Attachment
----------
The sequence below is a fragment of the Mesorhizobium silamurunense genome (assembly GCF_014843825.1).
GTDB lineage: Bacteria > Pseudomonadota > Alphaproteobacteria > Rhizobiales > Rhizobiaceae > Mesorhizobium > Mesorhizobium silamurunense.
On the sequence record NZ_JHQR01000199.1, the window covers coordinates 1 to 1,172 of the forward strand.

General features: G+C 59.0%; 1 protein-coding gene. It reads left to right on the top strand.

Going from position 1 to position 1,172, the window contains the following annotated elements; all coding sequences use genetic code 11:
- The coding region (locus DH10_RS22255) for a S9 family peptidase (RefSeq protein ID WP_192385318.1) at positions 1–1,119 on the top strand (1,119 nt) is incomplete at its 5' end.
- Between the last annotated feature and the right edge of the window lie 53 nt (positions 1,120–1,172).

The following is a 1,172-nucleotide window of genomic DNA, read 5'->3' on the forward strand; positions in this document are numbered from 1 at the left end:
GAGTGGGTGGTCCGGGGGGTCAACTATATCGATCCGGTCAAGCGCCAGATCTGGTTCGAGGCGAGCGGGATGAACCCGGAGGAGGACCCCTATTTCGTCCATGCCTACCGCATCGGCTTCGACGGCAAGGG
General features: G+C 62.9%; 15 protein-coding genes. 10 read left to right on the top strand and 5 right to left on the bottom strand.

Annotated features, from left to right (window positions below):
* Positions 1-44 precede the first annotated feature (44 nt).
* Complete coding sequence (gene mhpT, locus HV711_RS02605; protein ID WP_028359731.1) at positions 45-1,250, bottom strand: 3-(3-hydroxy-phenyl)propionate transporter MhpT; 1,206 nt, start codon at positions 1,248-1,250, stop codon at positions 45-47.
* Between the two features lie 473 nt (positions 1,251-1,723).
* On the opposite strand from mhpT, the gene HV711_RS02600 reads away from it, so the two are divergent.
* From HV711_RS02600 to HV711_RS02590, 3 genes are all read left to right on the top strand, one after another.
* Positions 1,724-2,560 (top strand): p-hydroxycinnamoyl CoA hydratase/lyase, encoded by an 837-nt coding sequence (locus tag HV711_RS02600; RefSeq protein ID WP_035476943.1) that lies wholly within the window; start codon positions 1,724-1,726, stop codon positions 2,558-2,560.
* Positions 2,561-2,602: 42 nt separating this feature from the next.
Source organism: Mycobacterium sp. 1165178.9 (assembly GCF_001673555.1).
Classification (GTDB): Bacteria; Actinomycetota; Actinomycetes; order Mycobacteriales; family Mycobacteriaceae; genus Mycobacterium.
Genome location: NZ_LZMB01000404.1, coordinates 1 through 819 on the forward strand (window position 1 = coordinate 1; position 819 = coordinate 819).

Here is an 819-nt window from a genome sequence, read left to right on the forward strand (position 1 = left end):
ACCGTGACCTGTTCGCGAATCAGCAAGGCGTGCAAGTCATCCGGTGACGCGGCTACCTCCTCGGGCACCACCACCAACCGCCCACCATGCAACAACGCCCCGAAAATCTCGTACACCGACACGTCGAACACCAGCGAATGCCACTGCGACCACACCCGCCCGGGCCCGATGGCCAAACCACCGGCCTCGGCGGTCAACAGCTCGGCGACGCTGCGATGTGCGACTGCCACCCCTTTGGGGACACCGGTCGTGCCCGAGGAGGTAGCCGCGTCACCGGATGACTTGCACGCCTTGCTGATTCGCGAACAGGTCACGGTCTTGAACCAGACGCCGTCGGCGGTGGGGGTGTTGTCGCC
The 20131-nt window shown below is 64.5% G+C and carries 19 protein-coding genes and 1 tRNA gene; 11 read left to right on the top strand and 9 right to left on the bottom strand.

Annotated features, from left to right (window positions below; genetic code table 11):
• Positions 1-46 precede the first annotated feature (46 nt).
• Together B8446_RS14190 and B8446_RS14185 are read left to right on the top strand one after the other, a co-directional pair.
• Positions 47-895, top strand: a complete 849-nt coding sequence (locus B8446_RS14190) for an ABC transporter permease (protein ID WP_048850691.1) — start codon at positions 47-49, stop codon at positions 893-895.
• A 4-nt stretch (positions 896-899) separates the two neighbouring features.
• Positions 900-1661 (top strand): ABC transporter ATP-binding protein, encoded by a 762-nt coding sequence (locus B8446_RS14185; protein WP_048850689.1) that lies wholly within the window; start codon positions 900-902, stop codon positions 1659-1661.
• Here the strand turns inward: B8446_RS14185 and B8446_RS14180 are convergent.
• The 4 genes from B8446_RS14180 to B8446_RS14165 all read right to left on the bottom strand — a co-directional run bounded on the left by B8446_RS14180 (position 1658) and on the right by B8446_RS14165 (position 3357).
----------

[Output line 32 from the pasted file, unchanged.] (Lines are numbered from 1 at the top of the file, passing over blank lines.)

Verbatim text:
• The 4 genes from B8446_RS14180 to B8446_RS14165 all read right to left on the bottom strand — a co-directional run bounded on the left by B8446_RS14180 (position 1658) and on the right by B8446_RS14165 (position 3357).